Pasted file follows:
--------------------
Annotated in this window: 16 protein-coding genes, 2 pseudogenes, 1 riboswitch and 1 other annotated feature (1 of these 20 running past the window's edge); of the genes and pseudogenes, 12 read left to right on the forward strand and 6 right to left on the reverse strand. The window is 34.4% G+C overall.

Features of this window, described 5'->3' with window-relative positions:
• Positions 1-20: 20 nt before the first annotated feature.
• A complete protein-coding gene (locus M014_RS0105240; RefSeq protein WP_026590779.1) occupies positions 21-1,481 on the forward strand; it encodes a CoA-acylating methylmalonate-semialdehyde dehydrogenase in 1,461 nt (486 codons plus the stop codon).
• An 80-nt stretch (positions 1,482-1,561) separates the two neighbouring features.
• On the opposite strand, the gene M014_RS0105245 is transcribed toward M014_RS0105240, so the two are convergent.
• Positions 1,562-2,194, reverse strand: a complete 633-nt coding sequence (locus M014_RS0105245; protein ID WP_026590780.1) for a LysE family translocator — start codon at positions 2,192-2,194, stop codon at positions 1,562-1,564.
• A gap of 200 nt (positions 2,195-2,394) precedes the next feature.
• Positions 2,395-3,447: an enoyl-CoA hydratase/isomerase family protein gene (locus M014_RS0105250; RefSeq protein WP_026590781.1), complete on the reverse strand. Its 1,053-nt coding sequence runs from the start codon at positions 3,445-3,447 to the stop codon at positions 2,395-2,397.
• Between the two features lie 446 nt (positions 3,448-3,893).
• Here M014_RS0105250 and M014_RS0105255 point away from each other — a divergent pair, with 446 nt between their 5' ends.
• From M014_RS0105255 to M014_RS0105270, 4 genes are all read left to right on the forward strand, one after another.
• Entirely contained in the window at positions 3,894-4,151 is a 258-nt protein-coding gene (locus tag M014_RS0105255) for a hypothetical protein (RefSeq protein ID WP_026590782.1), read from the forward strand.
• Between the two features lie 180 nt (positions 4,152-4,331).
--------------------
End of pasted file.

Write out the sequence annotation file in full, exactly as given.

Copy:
Annotated in this window: 16 protein-coding genes, 2 pseudogenes, 1 riboswitch and 1 other annotated feature (1 of these 20 running past the window's edge); of the genes and pseudogenes, 12 read left to right on the forward strand and 6 right to left on the reverse strand. The window is 34.4% G+C overall.

Features of this window, described 5'->3' with window-relative positions:
• Positions 1-20: 20 nt before the first annotated feature.
• A complete protein-coding gene (locus M014_RS0105240; RefSeq protein WP_026590779.1) occupies positions 21-1,481 on the forward strand; it encodes a CoA-acylating methylmalonate-semialdehyde dehydrogenase in 1,461 nt (486 codons plus the stop codon).
• An 80-nt stretch (positions 1,482-1,561) separates the two neighbouring features.
• On the opposite strand, the gene M014_RS0105245 is transcribed toward M014_RS0105240, so the two are convergent.
• Positions 1,562-2,194, reverse strand: a complete 633-nt coding sequence (locus M014_RS0105245; protein ID WP_026590780.1) for a LysE family translocator — start codon at positions 2,192-2,194, stop codon at positions 1,562-1,564.
• A gap of 200 nt (positions 2,195-2,394) precedes the next feature.
• Positions 2,395-3,447: an enoyl-CoA hydratase/isomerase family protein gene (locus M014_RS0105250; RefSeq protein WP_026590781.1), complete on the reverse strand. Its 1,053-nt coding sequence runs from the start codon at positions 3,445-3,447 to the stop codon at positions 2,395-2,397.
• Between the two features lie 446 nt (positions 3,448-3,893).
• Here M014_RS0105250 and M014_RS0105255 point away from each other — a divergent pair, with 446 nt between their 5' ends.
• From M014_RS0105255 to M014_RS0105270, 4 genes are all read left to right on the forward strand, one after another.
• Entirely contained in the window at positions 3,894-4,151 is a 258-nt protein-coding gene (locus tag M014_RS0105255) for a hypothetical protein (RefSeq protein ID WP_026590782.1), read from the forward strand.
• Between the two features lie 180 nt (positions 4,152-4,331).